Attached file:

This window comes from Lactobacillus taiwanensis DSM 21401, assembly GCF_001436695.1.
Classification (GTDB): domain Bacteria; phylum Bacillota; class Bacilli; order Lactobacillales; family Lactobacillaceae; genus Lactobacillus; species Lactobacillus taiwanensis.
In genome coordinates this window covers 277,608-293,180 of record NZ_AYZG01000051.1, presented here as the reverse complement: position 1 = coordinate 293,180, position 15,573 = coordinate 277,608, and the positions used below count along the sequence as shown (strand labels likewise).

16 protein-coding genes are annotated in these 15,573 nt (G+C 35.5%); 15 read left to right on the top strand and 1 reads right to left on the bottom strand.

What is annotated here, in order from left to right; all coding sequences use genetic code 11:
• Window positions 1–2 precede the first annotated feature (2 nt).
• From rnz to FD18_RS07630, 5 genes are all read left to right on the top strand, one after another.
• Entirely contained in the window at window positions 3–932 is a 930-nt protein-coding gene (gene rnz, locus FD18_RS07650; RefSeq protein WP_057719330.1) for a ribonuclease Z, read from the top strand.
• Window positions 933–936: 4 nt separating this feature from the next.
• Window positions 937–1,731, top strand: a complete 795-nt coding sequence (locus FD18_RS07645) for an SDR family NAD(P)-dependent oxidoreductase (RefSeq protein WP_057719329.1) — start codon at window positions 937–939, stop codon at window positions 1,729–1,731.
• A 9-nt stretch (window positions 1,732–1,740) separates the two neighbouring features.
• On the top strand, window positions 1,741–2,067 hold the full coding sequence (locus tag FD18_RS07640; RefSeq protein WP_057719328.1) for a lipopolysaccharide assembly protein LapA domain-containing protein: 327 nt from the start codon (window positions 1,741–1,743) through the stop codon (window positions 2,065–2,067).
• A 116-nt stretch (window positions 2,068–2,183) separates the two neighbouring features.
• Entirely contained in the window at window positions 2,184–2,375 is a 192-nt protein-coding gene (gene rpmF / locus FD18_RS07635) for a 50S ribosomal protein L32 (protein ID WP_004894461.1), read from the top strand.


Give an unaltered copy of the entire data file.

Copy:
This window comes from Lactobacillus taiwanensis DSM 21401, assembly GCF_001436695.1.
Classification (GTDB): domain Bacteria; phylum Bacillota; class Bacilli; order Lactobacillales; family Lactobacillaceae; genus Lactobacillus; species Lactobacillus taiwanensis.
In genome coordinates this window covers 277,608-293,180 of record NZ_AYZG01000051.1, presented here as the reverse complement: position 1 = coordinate 293,180, position 15,573 = coordinate 277,608, and the positions used below count along the sequence as shown (strand labels likewise).

16 protein-coding genes are annotated in these 15,573 nt (G+C 35.5%); 15 read left to right on the top strand and 1 reads right to left on the bottom strand.

What is annotated here, in order from left to right; all coding sequences use genetic code 11:
• Window positions 1–2 precede the first annotated feature (2 nt).
• From rnz to FD18_RS07630, 5 genes are all read left to right on the top strand, one after another.
• Entirely contained in the window at window positions 3–932 is a 930-nt protein-coding gene (gene rnz, locus FD18_RS07650; RefSeq protein WP_057719330.1) for a ribonuclease Z, read from the top strand.
• Window positions 933–936: 4 nt separating this feature from the next.
• Window positions 937–1,731, top strand: a complete 795-nt coding sequence (locus FD18_RS07645) for an SDR family NAD(P)-dependent oxidoreductase (RefSeq protein WP_057719329.1) — start codon at window positions 937–939, stop codon at window positions 1,729–1,731.
• A 9-nt stretch (window positions 1,732–1,740) separates the two neighbouring features.
• On the top strand, window positions 1,741–2,067 hold the full coding sequence (locus tag FD18_RS07640; RefSeq protein WP_057719328.1) for a lipopolysaccharide assembly protein LapA domain-containing protein: 327 nt from the start codon (window positions 1,741–1,743) through the stop codon (window positions 2,065–2,067).
• A 116-nt stretch (window positions 2,068–2,183) separates the two neighbouring features.
• Entirely contained in the window at window positions 2,184–2,375 is a 192-nt protein-coding gene (gene rpmF / locus FD18_RS07635) for a 50S ribosomal protein L32 (protein ID WP_004894461.1), read from the top strand.